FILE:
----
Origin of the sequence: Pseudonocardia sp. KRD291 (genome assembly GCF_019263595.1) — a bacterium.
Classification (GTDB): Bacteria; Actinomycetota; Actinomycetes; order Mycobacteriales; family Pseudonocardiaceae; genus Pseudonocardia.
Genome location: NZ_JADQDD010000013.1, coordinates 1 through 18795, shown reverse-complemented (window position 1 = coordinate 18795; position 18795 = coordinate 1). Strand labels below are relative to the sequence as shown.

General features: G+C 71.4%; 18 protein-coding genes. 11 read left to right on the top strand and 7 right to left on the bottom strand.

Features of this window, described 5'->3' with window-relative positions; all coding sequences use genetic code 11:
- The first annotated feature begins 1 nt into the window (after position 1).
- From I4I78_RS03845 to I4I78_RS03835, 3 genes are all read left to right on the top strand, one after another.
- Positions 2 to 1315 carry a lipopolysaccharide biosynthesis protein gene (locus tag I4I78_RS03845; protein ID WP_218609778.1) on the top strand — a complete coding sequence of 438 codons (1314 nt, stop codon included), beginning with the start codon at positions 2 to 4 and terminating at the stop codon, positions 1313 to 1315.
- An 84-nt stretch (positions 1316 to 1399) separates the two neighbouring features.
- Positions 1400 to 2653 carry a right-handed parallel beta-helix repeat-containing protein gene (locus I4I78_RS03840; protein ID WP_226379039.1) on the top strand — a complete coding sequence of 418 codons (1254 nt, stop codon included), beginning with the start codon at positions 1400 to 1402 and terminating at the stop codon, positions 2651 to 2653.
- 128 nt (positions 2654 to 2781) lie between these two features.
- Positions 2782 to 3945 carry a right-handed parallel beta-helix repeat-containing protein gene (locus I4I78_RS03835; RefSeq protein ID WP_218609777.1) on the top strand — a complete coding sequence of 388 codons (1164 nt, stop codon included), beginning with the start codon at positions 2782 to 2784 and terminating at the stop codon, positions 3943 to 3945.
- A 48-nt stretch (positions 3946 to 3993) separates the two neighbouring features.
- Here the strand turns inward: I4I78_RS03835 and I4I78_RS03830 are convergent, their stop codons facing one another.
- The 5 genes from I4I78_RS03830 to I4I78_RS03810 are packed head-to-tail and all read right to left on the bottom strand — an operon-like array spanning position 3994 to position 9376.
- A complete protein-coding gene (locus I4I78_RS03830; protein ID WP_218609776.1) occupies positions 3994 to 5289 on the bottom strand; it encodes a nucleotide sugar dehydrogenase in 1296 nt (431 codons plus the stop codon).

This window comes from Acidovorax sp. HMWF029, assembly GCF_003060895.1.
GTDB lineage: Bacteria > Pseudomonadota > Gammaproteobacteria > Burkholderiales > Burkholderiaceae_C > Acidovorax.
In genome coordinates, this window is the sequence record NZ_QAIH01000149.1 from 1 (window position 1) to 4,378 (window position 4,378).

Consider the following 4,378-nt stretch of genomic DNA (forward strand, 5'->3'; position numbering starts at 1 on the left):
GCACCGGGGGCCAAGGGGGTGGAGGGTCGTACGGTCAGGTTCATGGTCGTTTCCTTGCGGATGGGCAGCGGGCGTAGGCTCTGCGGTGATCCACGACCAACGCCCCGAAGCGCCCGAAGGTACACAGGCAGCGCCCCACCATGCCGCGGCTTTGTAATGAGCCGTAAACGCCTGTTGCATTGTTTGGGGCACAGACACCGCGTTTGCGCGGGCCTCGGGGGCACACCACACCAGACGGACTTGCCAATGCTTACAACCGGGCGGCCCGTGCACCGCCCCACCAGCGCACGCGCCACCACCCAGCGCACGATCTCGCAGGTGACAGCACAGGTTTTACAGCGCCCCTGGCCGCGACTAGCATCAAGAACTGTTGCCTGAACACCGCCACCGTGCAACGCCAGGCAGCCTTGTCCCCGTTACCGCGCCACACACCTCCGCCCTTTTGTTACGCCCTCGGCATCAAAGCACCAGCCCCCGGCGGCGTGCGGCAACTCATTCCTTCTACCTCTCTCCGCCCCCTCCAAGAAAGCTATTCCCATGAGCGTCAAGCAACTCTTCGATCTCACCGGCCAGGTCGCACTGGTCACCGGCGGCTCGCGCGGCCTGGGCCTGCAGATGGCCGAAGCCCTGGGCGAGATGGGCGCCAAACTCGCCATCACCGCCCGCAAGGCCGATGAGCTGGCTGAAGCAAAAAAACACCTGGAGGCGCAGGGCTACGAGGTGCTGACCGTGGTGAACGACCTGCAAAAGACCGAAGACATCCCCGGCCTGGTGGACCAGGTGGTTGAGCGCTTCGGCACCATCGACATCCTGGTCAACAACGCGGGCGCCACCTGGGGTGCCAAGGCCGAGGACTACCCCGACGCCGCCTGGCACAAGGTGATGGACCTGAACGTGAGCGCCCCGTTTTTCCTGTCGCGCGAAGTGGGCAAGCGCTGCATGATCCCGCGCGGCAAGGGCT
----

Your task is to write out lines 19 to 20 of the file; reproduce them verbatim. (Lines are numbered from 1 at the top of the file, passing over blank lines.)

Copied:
In genome coordinates, this window is the sequence record NZ_QAIH01000149.1 from 1 (window position 1) to 4,378 (window position 4,378).

Consider the following 4,378-nt stretch of genomic DNA (forward strand, 5'->3'; position numbering starts at 1 on the left):